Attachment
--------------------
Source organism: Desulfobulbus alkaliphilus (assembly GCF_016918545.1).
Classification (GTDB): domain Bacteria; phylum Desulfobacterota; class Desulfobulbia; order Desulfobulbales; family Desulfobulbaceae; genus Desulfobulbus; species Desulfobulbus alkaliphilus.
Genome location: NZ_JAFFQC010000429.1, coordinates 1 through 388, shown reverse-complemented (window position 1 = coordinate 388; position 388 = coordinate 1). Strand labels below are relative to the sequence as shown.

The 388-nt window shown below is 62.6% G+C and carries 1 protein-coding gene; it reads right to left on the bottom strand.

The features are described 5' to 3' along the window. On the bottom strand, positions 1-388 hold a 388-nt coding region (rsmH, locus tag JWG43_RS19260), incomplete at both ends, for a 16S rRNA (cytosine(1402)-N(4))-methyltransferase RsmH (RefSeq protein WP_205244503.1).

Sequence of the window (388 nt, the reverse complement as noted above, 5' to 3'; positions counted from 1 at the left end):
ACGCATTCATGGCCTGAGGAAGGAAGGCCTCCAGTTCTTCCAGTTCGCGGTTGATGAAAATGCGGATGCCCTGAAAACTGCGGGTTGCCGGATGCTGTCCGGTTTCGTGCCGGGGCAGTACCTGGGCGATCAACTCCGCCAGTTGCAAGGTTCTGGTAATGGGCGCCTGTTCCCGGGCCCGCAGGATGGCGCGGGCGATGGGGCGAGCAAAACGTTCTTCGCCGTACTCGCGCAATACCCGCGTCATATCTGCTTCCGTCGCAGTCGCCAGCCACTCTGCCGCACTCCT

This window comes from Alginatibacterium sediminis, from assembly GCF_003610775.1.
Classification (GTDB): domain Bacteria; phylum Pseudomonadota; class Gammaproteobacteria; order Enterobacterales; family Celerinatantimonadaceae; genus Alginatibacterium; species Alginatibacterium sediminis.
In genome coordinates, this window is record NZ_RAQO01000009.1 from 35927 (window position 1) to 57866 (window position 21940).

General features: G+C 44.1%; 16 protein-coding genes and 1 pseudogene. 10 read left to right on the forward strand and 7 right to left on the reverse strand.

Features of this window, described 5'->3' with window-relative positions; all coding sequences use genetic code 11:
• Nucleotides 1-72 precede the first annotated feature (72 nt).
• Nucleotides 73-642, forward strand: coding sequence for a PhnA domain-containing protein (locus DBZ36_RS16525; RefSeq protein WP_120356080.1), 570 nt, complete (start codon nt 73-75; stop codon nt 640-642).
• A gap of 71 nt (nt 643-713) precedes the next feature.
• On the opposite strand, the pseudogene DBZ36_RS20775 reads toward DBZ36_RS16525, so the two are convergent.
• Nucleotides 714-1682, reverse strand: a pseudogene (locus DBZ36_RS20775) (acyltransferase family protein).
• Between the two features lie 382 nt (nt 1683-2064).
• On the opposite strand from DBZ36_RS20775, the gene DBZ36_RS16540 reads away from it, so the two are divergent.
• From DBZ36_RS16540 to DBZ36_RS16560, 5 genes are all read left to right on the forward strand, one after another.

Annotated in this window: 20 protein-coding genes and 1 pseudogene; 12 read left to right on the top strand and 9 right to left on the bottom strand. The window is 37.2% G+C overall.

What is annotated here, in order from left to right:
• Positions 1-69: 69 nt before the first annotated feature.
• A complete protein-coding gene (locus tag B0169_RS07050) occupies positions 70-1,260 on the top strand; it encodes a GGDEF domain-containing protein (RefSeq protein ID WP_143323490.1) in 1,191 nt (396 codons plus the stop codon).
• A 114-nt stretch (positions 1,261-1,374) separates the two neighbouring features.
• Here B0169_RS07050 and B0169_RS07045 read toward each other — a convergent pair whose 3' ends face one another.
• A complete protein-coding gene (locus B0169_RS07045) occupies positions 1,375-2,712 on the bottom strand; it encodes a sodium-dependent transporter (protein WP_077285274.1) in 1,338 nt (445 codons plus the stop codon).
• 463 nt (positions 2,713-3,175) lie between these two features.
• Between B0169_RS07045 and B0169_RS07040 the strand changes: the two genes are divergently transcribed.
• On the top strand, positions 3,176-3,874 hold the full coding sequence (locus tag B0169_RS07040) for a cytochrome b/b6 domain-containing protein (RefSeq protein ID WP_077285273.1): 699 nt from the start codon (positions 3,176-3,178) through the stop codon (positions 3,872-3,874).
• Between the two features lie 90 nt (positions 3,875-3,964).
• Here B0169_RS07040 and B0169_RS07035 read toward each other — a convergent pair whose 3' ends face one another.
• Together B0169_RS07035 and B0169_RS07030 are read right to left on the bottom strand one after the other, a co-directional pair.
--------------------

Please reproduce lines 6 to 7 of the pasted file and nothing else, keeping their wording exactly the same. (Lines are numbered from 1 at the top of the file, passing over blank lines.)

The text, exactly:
Sequence of the window (388 nt, the reverse complement as noted above, 5' to 3'; positions counted from 1 at the left end):
ACGCATTCATGGCCTGAGGAAGGAAGGCCTCCAGTTCTTCCAGTTCGCGGTTGATGAAAATGCGGATGCCCTGAAAACTGCGGGTTGCCGGATGCTGTCCGGTTTCGTGCCGGGGCAGTACCTGGGCGATCAACTCCGCCAGTTGCAAGGTTCTGGTAATGGGCGCCTGTTCCCGGGCCCGCAGGATGGCGCGGGCGATGGGGCGAGCAAAACGTTCTTCGCCGTACTCGCGCAATACCCGCGTCATATCTGCTTCCGTCGCAGTCGCCAGCCACTCTGCCGCACTCCT